Abu Dhabi, UAESunday 15 December 2019

Afghanistan hopes for smooth transition as election day approaches

But widespread insecurity, allegations of government interference and the controversial backgrounds of those running for office are threatening to undermine the entire process.
Afghan election workers are escorted by Afghan policemen as they use donkeys to transport election materials and ballot boxes to remote polling stations in the Kishindih district of Balkh Province in northern Afghanistan on April 3, 2014. Farshad Usyan / AFP
Afghan election workers are escorted by Afghan policemen as they use donkeys to transport election materials and ballot boxes to remote polling stations in the Kishindih district of Balkh Province in northern Afghanistan on April 3, 2014. Farshad Usyan / AFP

KABUL // Changes of government are rarely straightforward in Afghanistan but the stakes in Saturday’s presidential election could not be higher.

The incumbent, Hamid Karzai, who has been in power since 2001, is barred by the constitution from standing again and his successor will take over as US and Nato troops are completing their withdrawal after 13 years of conflict.

A free and fair vote followed by a smooth transition of power will help temper concerns that a civil war lies around the corner. Anything else and the future stability of the entire region could be called into question.

Campaigning that began in early February ended on Thursday and posters of the candidates could still be seen throughout Kabul. Large public rallies have also been held in towns and cities, giving encouragement to those who insist that democracy is alive and well.

However, widespread insecurity, allegations of government interference and the controversial backgrounds of those running for office are threatening to undermine the entire process.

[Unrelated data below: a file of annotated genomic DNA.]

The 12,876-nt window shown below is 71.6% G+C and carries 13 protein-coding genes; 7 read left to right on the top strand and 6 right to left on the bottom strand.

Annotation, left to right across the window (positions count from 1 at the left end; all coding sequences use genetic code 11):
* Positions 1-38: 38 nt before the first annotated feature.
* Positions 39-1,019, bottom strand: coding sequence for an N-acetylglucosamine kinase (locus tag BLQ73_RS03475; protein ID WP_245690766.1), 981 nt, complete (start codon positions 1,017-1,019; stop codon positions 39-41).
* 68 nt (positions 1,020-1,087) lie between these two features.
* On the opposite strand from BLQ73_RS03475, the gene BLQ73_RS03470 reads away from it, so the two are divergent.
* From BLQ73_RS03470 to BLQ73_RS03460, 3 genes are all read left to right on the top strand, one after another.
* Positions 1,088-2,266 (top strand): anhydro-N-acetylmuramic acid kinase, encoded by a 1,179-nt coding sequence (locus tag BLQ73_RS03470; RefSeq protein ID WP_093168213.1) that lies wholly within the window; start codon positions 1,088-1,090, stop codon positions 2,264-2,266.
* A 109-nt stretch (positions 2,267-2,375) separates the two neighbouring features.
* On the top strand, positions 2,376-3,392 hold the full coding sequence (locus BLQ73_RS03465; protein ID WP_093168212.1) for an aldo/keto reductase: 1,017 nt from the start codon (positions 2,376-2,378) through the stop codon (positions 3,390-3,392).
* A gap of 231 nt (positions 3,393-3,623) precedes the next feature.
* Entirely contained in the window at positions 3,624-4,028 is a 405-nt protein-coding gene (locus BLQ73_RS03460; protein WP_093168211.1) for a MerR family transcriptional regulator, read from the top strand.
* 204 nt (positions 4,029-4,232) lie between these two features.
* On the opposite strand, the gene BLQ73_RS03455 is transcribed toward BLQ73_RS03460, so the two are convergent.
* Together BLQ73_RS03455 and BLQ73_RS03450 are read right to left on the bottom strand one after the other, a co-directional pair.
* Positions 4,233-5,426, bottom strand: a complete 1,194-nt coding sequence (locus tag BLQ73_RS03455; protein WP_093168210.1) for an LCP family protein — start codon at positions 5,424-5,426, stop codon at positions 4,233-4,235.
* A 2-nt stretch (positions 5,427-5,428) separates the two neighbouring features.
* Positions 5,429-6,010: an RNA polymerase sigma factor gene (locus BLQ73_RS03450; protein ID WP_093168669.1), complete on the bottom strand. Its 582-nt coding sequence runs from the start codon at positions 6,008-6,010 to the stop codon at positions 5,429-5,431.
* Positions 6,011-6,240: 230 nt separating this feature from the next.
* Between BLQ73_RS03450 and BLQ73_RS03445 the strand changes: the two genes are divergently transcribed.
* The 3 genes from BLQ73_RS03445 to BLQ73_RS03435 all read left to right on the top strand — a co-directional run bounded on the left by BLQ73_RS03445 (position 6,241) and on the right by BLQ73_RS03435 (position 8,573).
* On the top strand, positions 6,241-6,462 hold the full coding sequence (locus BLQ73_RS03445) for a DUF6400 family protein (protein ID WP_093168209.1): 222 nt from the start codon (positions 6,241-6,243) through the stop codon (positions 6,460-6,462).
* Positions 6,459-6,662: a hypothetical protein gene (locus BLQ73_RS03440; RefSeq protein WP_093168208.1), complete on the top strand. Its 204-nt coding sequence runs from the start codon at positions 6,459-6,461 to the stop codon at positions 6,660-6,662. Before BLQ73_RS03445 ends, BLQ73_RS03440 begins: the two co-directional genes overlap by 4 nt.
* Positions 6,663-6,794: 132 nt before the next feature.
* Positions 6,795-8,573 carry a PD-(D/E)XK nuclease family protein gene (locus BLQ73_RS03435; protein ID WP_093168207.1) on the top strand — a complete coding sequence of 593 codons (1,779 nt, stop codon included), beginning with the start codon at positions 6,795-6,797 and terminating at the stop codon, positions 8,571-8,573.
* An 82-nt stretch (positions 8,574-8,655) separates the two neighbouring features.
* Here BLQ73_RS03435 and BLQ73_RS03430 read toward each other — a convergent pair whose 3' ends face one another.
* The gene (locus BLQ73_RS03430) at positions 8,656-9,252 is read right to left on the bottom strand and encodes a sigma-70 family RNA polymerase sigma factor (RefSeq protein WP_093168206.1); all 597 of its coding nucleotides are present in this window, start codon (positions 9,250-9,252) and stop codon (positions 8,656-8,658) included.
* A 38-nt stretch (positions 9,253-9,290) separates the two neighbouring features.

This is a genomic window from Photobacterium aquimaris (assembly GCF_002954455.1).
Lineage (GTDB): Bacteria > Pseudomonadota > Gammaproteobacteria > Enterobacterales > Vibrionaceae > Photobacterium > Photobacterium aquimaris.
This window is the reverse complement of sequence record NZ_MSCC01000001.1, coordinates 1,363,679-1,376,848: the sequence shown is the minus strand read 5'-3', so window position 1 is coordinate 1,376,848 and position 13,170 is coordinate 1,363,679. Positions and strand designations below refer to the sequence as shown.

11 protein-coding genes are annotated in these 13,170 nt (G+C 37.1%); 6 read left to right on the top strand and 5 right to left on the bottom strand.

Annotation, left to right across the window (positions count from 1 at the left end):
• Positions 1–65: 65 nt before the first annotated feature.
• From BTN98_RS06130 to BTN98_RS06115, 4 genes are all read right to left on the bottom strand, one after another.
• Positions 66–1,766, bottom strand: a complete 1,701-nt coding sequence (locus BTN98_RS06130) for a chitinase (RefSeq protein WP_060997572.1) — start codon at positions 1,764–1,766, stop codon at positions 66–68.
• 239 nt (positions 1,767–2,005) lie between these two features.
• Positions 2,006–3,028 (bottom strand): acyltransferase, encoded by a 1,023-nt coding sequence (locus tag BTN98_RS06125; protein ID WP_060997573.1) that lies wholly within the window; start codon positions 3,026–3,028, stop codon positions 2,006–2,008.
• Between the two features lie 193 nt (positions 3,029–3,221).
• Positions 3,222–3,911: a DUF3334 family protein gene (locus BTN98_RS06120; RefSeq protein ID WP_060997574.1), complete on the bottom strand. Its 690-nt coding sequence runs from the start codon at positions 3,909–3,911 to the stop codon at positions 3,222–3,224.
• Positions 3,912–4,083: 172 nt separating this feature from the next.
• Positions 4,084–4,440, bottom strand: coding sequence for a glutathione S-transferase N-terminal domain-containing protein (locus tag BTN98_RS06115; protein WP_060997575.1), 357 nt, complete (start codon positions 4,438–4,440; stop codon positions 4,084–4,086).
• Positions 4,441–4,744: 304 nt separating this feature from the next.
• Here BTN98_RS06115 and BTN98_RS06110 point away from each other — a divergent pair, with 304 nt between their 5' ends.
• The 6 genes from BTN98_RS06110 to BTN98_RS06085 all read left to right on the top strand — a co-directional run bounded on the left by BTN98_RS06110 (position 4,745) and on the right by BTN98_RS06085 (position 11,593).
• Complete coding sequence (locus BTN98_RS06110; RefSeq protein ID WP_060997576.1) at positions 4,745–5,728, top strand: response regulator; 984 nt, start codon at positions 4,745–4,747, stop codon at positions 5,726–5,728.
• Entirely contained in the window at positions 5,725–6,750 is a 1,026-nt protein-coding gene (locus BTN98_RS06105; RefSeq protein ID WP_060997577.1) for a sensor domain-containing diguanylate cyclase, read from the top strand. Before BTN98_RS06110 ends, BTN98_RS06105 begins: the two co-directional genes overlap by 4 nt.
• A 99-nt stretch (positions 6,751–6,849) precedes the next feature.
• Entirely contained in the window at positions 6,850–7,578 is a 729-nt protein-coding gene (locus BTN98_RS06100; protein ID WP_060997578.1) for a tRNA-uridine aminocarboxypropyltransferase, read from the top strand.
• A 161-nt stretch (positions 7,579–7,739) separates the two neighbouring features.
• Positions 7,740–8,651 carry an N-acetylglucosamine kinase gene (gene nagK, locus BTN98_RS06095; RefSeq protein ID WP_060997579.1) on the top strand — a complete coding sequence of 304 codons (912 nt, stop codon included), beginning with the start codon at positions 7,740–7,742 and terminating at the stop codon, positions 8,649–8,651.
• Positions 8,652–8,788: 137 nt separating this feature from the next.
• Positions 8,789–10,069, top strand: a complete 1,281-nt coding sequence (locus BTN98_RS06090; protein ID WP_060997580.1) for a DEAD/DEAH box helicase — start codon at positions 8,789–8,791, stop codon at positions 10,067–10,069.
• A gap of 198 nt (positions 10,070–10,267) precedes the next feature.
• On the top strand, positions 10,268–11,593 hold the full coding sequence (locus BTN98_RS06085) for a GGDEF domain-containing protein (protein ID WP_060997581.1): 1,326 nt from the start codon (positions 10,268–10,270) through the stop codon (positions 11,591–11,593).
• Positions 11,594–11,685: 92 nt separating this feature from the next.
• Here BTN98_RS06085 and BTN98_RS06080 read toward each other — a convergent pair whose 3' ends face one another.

Mohammed Ismail Yoon owns Zhwandoon TV, a television station based in Kabul. He summed up the situation facing Afghanistan in stark terms.

“The election has no legitimacy,” he said. “It’s lawless, it will not happen nationwide and it is not acceptable for the nation. But there is no other way that is better.”

From an original list of eleven candidates, eight are still standing and there is no clear favourite among them. The three considered to be frontrunners have all served in Mr Karzai’s government but only one is rumoured to have his backing.

That man is Zalmai Rassoul, who spent years living in Europe as a supporter of Afghanistan’s exiled royal family before returning to Kabul and being appointed as foreign minister. After a quiet start to the campaign his public profile has surged of late as the perception grows that he has the president on his side. Despite this, a recent opinion poll showed him trailing far behind his main rivals.

One of them is Abdullah Abdullah, a former member of the Northern Alliance movement that fought the Taliban regime. He finished second in the 2009 election that was plagued by fraud.

The other is Ashraf Ghani Ahmadzai, a former World Bank technocrat who came a distant fourth in 2009. He has chosen a notorious warlord, Abdul Rashid Dostum, as his pick for first vice president.

There is little to choose between the three favourties on political matters. Most notably, all have vowed to sign a long-term security agreement that would keep a few thousand American troops in the country beyond the end of this year. Their other campaign promises are short on detail but Mr Yoon said policy issues would have no great bearing on the result.

He predicted a candidate’s ethnicity would be the most crucial factor, followed by government influence, financial muscle and media support.